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Supreme Court Sides With Police in Confrontations With Mentally Disabled

May 19, 2015  | 

The Supreme Court ruled Monday that police cannot be sued for using force against people with mental disabilities when their constitutional right to privacy is not clear, reports USA Today.

The 6-2 ruling exonerated two San Francisco police officers who broke into the room of a mentally disabled woman and shot her after she threatened them with a knife.

It was a victory for the city/county police force, and more broadly for law enforcement officers nationwide who regularly must decide whether to use force against people exhibiting erratic behavior.


Comments (4)

Displaying 1 - 4 of 4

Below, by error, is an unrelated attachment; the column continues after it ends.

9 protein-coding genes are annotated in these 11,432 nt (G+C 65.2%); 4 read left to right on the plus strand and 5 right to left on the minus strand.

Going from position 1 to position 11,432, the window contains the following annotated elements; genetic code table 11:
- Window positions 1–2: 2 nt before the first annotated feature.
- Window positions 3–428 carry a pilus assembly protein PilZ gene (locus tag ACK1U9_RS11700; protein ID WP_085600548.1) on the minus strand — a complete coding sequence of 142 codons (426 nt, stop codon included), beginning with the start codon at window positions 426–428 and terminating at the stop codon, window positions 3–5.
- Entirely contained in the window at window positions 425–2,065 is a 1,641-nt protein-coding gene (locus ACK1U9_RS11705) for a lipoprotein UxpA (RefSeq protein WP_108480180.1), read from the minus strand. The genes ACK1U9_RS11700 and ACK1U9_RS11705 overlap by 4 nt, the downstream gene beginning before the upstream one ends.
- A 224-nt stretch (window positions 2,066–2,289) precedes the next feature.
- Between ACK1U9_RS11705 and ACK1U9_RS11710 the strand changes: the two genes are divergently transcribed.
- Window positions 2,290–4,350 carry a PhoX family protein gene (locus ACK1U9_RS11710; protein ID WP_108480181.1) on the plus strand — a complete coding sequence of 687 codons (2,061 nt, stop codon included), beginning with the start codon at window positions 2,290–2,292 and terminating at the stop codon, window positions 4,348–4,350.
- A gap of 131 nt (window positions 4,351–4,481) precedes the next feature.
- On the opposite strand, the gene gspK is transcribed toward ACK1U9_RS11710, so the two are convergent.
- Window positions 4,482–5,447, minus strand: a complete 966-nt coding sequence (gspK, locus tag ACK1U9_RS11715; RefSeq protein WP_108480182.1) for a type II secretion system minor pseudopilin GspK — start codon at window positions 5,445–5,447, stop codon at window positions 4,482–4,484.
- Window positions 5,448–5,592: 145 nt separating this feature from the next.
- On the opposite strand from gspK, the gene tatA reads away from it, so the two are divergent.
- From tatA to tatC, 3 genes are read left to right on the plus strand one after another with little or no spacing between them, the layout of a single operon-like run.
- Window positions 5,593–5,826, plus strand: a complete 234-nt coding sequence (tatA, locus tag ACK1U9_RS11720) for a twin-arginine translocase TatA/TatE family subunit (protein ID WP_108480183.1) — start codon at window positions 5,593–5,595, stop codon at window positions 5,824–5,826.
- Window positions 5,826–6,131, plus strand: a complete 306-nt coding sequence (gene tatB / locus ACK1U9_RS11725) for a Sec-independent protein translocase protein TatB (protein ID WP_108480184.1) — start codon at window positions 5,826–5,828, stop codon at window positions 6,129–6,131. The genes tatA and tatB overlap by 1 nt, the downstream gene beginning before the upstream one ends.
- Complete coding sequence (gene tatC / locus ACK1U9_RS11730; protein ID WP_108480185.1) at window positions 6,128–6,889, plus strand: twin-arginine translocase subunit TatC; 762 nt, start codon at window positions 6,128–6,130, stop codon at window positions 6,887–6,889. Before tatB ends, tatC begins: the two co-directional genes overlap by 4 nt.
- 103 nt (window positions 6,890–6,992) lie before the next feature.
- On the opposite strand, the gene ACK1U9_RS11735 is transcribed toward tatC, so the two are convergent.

kevCopAz @ 5/20/2015 7:22 AM

6 to 2 is a landslide in todays Supreme Court Wonder who the 2 idiots that voted against this are? Want to guess they are LIB appointments? Don't bet your check on it you will lose for sure.

TBOW426 @ 5/20/2015 12:53 PM

Actually the two who voted no (Scalia and Kagan) wanted to throw the ENTIRE case out instead leaving some gray area.

Lt Dan @ 5/20/2015 1:59 PM

Pharmacology as the primary treatment method for mental illness IS NOT WORKING. Therapy and institutionalization are necessary. Some, sadly, just need to be institutionalized for society's well being. If the pendulum swung back TODAY, there aren't enough beds to address the needs.

132&Bush @ 5/20/2015 4:50 PM

Justice Stephen Breyer recused himself from the case, most likely because his brother, Charles, was the federal district court judge who originally heard the case and dismissed Sheehan's claim.

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